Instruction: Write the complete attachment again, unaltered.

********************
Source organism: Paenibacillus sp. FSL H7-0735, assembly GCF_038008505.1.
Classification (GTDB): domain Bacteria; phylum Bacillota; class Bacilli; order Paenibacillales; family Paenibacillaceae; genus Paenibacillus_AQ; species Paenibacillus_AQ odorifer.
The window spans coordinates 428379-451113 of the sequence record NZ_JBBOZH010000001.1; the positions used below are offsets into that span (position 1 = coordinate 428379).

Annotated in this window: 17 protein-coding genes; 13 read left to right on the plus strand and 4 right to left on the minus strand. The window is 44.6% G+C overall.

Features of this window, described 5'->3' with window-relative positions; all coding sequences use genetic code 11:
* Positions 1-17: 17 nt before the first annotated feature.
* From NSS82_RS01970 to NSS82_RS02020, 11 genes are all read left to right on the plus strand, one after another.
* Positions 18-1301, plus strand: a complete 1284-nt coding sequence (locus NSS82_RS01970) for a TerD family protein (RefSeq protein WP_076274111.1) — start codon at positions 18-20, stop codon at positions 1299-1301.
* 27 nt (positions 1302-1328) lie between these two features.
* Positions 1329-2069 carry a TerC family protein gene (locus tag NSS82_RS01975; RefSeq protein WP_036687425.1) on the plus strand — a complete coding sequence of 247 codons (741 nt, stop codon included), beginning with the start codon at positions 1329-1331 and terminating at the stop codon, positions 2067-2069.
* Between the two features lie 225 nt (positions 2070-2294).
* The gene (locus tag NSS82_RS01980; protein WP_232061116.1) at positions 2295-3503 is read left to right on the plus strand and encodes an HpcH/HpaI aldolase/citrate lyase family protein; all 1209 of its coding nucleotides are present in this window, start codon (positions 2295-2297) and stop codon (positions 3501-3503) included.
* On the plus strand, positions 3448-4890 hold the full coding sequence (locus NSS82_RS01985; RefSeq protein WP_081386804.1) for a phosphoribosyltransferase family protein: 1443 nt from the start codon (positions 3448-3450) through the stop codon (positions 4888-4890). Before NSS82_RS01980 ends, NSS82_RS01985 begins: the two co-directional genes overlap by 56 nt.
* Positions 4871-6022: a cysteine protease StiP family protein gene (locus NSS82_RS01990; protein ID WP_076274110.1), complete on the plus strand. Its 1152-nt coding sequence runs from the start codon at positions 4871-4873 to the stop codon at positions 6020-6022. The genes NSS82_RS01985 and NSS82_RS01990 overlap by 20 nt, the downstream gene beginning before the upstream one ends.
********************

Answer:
Source organism: Paenibacillus sp. FSL H7-0735, assembly GCF_038008505.1.
Classification (GTDB): domain Bacteria; phylum Bacillota; class Bacilli; order Paenibacillales; family Paenibacillaceae; genus Paenibacillus_AQ; species Paenibacillus_AQ odorifer.
The window spans coordinates 428379-451113 of the sequence record NZ_JBBOZH010000001.1; the positions used below are offsets into that span (position 1 = coordinate 428379).

Annotated in this window: 17 protein-coding genes; 13 read left to right on the plus strand and 4 right to left on the minus strand. The window is 44.6% G+C overall.

Features of this window, described 5'->3' with window-relative positions; all coding sequences use genetic code 11:
* Positions 1-17: 17 nt before the first annotated feature.
* From NSS82_RS01970 to NSS82_RS02020, 11 genes are all read left to right on the plus strand, one after another.
* Positions 18-1301, plus strand: a complete 1284-nt coding sequence (locus NSS82_RS01970) for a TerD family protein (RefSeq protein WP_076274111.1) — start codon at positions 18-20, stop codon at positions 1299-1301.
* 27 nt (positions 1302-1328) lie between these two features.
* Positions 1329-2069 carry a TerC family protein gene (locus tag NSS82_RS01975; RefSeq protein WP_036687425.1) on the plus strand — a complete coding sequence of 247 codons (741 nt, stop codon included), beginning with the start codon at positions 1329-1331 and terminating at the stop codon, positions 2067-2069.
* Between the two features lie 225 nt (positions 2070-2294).
* The gene (locus tag NSS82_RS01980; protein WP_232061116.1) at positions 2295-3503 is read left to right on the plus strand and encodes an HpcH/HpaI aldolase/citrate lyase family protein; all 1209 of its coding nucleotides are present in this window, start codon (positions 2295-2297) and stop codon (positions 3501-3503) included.
* On the plus strand, positions 3448-4890 hold the full coding sequence (locus NSS82_RS01985; RefSeq protein WP_081386804.1) for a phosphoribosyltransferase family protein: 1443 nt from the start codon (positions 3448-3450) through the stop codon (positions 4888-4890). Before NSS82_RS01980 ends, NSS82_RS01985 begins: the two co-directional genes overlap by 56 nt.
* Positions 4871-6022: a cysteine protease StiP family protein gene (locus NSS82_RS01990; protein ID WP_076274110.1), complete on the plus strand. Its 1152-nt coding sequence runs from the start codon at positions 4871-4873 to the stop codon at positions 6020-6022. The genes NSS82_RS01985 and NSS82_RS01990 overlap by 20 nt, the downstream gene beginning before the upstream one ends.